Two of the City of London's oldest names could merge after fund manager Schroders said it was in talks to buy smaller rival Cazenove Capital.

Schroders said in a statement it was considering a cash offer for Cazenove, which manages £18.7 billion (€21.9 billion) in assets.

The 200-year old firm has until 19 April to decide.

Buying Cazenove would increase Schroders' assets under management by close to 10%.

The plan comes just a week after Schroders' high-profile head of UK equities, Richard Buxton, resigned, raising the possibility private investors in his fund will follow him when he leaves in June.

Cazenove, established in 1823, grew to become one of the top stockbrokers for the well-heeled of London by the 1940s, and has reportedly counted Queen Elizabeth II among its clients.

The fund management arm was split from the wider group after JP Morgan formed a joint venture with Cazenove's UK investment banking business in 2005.

Traditionally one of the least acquisitive of the larger UK asset management houses, Schroders has made small add-on deals recently.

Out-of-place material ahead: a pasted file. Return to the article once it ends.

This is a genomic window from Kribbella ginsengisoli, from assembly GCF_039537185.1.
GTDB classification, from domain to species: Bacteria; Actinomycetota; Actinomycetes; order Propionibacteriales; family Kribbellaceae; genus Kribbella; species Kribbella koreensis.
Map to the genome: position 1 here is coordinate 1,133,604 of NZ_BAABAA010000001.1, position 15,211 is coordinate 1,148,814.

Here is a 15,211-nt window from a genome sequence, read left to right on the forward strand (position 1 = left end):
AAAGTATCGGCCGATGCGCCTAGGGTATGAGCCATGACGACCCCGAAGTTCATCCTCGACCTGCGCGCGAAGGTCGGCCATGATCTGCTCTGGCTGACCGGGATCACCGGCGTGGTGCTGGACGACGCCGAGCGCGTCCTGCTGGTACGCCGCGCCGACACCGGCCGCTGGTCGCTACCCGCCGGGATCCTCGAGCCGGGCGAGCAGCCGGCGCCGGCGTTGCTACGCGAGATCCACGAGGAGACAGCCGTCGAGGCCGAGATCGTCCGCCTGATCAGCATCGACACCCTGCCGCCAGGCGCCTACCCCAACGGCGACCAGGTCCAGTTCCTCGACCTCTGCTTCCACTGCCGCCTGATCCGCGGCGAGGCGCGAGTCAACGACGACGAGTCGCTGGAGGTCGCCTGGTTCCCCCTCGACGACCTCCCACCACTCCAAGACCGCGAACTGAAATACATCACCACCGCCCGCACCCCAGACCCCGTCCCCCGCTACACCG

In December it said it had agreed to buy US-based STW Fixed Income Management.

"Schroders certainly needs to do something given the loss of Richard Buxton and other fund managers. Clearly they will need a high quality UK franchise," said Numis analyst David McCann.

British fund managers have enjoyed rising inflows over the past year, as an easing of the euro zone debt crisis encourages clients to invest more money into their products.

Many, including Aberdeen Asset Management and Jupiter, have seen their cash reserves swell as they book rising profits.

Schroders may have to stump up between £500-600 million for the deal, given Cazenove's most comparable rival - Rathbones - is valued at around 3% of its assets under management, McCann said.

More profitable peers like Jupiter Fund Management are trading at 5% of assets, McCann said. Cost savings from the deal would also impact valuation, he added.

Of Cazenove's assets, £5.8 billion are managed through investment funds focusing on asset classes and sectors like UK equities.

The remaining £12.9 billion are invested on behalf of private clients.

Last month Schroders said its assets had risen to £212 billion following strong inflows in its fourth quarter.